Emy Storey, the longtime art director for Tegan and Sara, shares her tips for designing merch that looks good and sells great
This story is part of a series spotlighting LGBTQ creatives — from art directors to glam squads — who help bring your favorite artists’ visions to life.
Since 2003, Montreal-based art director Emy Storey has designed hundreds of apparel items for Tegan and Sara, fun., Maggie Rogers, Leon Bridges, The National, First Aid Kit and more. The key to her success? Respecting the audience — “It doesn’t matter if you think the t-shirt is really cool, it doesn’t necessarily mean people are going to buy it,” Storey says — and making sure her clients understand the value that a robust merch business can add to their brands.
“If you’re a musician, you’re providing all of these different elements for your fans to appreciate, to listen to, to look at,” she says, “and merchandise is one of those things, too.” Here, Storey, the founder of graphic-design studio Storey Elementary, shares her tips for designing merch that looks good and sells great.
1. Get Into The Mind Of A Fan
Not long after she began working with Tegan and Sara, Storey started manning the merchandise table at shows each night, selling T-shirts directly to the duo’s fans — often without attendees knowing she was the designer behind them. As she listened to them bluntly discuss opinions and preferences, Storey learned a lot about what they look for in merch. Now she encourages bands to do similar research into what their own fans like.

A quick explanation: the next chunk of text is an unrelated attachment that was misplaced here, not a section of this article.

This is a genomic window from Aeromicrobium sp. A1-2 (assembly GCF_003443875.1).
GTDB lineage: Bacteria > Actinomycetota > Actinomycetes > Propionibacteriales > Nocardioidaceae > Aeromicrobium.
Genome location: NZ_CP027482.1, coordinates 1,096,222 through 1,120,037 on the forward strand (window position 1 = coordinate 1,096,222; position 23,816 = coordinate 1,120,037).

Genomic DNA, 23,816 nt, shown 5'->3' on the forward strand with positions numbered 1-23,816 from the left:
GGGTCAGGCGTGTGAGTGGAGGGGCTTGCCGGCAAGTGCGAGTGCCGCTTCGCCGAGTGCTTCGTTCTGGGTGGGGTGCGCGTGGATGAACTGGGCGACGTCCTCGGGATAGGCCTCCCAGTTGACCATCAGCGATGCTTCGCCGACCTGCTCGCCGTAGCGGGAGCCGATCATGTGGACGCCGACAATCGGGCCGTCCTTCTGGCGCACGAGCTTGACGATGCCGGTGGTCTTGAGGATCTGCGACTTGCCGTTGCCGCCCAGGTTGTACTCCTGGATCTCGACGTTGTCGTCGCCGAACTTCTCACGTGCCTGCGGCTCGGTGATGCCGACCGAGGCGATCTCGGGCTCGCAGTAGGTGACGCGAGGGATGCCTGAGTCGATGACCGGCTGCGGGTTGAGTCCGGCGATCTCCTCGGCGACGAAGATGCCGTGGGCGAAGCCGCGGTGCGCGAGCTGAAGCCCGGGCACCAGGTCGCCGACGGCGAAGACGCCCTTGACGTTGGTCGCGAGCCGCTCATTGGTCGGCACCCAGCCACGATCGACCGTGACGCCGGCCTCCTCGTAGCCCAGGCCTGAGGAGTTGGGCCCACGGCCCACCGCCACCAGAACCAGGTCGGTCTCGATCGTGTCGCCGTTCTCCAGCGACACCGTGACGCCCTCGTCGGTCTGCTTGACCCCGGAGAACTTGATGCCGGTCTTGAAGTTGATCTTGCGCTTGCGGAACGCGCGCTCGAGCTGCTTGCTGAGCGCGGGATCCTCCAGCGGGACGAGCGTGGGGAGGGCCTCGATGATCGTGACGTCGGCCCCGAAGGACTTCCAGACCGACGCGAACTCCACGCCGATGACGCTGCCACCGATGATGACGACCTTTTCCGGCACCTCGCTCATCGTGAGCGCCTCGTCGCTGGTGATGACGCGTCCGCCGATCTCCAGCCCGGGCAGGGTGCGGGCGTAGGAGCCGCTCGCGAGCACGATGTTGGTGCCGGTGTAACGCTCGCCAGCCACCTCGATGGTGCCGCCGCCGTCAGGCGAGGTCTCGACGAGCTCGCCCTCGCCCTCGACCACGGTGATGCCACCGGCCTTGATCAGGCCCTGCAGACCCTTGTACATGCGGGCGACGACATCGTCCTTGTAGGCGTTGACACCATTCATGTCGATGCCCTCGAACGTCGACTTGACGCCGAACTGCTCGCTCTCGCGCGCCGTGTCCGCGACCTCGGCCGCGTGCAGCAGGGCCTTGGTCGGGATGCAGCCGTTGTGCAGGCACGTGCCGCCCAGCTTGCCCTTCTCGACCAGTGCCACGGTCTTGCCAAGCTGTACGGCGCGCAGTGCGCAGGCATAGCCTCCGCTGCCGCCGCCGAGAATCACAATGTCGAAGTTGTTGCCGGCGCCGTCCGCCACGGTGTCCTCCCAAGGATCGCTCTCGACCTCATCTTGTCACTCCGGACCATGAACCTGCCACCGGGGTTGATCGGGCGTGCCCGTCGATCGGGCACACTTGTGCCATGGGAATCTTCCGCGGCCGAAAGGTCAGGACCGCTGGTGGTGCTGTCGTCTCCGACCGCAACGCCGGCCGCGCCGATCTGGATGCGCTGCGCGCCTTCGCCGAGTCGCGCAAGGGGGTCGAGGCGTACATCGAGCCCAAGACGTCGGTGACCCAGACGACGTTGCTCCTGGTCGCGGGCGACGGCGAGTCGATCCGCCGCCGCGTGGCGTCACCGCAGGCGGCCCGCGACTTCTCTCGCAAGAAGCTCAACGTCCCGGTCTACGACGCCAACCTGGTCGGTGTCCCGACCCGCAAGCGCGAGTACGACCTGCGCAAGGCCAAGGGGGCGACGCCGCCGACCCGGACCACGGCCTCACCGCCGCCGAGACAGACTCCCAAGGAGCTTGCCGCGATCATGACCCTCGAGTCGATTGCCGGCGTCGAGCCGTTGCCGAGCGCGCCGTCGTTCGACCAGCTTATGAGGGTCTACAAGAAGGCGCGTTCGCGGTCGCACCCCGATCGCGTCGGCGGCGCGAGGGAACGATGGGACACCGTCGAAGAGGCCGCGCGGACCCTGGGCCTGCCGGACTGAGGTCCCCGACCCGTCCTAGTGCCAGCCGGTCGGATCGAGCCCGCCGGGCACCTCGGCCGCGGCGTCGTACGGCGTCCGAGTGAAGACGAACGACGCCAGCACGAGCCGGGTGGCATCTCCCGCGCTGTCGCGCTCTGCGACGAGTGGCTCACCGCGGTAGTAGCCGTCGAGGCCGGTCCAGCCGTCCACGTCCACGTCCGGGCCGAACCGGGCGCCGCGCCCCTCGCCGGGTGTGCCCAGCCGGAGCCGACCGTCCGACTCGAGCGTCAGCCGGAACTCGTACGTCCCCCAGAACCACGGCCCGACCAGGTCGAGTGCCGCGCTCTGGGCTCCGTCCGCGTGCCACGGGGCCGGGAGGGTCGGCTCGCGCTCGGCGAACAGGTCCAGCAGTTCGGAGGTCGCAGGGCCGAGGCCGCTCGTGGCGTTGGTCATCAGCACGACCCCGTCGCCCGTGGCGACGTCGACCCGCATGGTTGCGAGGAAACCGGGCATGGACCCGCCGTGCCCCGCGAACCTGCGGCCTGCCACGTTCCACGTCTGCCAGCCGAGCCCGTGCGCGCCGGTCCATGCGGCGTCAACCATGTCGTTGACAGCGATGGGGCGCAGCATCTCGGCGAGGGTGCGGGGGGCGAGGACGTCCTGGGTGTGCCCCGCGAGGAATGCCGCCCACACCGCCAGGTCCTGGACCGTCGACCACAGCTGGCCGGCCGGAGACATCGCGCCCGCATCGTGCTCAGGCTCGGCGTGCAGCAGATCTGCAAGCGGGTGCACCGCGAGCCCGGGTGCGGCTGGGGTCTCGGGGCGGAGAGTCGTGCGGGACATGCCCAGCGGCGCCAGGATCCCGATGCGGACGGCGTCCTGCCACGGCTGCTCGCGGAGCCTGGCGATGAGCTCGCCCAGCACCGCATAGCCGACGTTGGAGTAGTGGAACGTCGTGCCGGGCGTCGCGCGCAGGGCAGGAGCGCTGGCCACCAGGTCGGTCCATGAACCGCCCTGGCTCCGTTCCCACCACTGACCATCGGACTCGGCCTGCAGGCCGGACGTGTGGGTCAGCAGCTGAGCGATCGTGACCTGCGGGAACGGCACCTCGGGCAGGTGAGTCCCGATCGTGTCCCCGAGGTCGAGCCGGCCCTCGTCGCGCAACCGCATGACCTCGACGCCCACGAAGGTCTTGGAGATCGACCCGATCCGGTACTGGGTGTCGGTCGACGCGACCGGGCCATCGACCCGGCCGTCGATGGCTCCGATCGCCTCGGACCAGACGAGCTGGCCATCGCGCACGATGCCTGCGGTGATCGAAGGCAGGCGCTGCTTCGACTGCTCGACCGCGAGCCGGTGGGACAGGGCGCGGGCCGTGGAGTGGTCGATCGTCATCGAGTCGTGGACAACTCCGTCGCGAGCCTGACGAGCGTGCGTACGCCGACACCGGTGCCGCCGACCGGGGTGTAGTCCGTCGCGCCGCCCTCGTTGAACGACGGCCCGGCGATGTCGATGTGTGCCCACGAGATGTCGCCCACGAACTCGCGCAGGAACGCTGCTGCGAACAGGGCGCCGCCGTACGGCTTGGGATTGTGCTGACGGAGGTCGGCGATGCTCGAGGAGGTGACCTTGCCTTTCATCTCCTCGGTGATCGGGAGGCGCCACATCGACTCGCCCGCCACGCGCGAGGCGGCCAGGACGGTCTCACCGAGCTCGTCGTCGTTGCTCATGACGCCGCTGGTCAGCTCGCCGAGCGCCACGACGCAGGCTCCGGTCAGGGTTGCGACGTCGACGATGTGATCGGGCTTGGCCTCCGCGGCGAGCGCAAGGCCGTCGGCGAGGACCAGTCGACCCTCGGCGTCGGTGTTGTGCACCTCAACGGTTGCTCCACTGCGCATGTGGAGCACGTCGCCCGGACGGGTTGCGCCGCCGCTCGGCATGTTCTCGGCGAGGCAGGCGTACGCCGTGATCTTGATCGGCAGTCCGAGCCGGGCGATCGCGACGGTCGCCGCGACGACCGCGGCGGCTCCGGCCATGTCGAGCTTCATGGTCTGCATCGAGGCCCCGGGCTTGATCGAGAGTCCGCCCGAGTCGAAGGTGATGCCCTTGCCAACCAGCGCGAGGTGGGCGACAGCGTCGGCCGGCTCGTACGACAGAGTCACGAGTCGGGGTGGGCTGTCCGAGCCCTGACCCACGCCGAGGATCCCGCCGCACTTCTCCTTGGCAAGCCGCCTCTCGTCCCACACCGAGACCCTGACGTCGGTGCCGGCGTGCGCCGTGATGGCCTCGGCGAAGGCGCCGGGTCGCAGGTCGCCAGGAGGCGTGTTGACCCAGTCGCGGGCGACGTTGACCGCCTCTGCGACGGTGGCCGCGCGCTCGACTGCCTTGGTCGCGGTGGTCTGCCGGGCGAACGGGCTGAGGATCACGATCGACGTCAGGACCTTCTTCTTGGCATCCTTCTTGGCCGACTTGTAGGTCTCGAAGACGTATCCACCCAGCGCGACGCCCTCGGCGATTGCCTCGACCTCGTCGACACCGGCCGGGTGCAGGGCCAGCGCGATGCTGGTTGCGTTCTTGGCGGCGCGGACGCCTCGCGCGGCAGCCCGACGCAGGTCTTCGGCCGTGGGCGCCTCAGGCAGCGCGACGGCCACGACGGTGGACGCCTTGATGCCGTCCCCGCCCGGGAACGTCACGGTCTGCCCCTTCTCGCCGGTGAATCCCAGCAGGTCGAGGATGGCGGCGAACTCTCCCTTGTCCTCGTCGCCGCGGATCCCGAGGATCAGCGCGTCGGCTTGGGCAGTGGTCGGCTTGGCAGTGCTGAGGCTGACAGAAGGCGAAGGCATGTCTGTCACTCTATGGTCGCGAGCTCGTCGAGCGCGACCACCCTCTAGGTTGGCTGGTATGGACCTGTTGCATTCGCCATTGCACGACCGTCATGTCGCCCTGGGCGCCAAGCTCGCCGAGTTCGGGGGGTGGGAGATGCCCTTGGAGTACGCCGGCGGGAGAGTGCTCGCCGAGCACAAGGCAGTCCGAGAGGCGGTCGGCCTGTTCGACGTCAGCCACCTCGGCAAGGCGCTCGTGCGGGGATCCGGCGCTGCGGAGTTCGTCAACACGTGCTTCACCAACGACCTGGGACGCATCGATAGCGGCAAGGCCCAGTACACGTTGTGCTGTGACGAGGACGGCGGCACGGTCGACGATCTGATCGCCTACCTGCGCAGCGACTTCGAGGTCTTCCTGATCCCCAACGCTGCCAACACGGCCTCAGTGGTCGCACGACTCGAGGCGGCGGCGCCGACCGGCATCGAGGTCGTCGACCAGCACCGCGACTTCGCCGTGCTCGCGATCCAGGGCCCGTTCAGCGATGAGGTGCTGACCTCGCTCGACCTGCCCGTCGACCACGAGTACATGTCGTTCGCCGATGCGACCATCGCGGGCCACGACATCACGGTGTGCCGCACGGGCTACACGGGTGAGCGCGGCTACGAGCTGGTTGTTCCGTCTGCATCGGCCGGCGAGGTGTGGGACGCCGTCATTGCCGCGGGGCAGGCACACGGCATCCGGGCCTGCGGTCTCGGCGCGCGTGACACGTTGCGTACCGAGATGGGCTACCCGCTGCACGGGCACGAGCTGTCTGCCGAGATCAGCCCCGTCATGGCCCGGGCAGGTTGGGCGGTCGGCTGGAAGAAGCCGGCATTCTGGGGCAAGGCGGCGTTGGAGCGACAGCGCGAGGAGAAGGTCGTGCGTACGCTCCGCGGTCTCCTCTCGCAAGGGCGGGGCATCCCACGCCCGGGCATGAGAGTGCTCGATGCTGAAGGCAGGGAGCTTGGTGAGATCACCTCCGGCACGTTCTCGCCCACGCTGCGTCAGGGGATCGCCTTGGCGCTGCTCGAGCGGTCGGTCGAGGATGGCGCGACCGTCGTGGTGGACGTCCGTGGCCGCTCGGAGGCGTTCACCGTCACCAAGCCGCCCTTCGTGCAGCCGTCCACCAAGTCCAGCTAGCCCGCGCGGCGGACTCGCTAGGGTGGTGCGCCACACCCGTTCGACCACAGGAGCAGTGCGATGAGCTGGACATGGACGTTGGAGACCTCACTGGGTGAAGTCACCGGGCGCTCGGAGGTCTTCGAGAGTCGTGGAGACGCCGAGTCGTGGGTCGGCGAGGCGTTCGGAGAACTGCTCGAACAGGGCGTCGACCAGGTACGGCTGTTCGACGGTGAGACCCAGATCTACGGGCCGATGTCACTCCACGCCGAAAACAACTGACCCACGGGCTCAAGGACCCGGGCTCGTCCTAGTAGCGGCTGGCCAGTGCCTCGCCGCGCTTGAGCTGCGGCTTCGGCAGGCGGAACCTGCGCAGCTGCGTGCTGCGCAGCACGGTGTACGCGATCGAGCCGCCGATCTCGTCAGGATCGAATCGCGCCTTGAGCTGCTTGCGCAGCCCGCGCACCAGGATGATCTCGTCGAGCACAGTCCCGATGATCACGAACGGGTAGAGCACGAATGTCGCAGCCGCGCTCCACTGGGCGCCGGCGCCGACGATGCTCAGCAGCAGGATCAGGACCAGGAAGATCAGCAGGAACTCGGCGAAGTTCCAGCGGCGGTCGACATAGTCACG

“Think about the psychology of it,” she advises. “The colors, where the design is on the shirt — what is the audience looking for? Is it a band where people want to see their faces, or are slogans more appropriate? If you’re a metal band, are people expecting the shirts to be in a particular style?”
2. Build Your Own Focus Group
Before you giddily run off hundreds of your prettiest designs, consider showing prototypes to friends or members of your team. Storey suggests making a mock store with a dozen or so options and asking friends to pick two favorites. “It shows you a lot,” she says. “I’m a total environmentalist and really encourage bands not to make landfill fodder.”
To better assess fans’ appetites — and to keep extra stock to a minimum — Storey recommends trying a preorder system. “That can be a good way to gauge interest in a product and not be wasteful about it. Fans know what to expect, and you know how many to make.”
3. Make Your Web Store Work For You
Right now, it’s basically impossible to sell merch on tour, but that doesn’t mean sales are finished. Opening a web store for the first time? Storey suggests working with a merchandising company that can print your shirts and build a user-friendly interface, like The Cardboardbox Project. “You have to think of the whole package of the buying experience,” she says.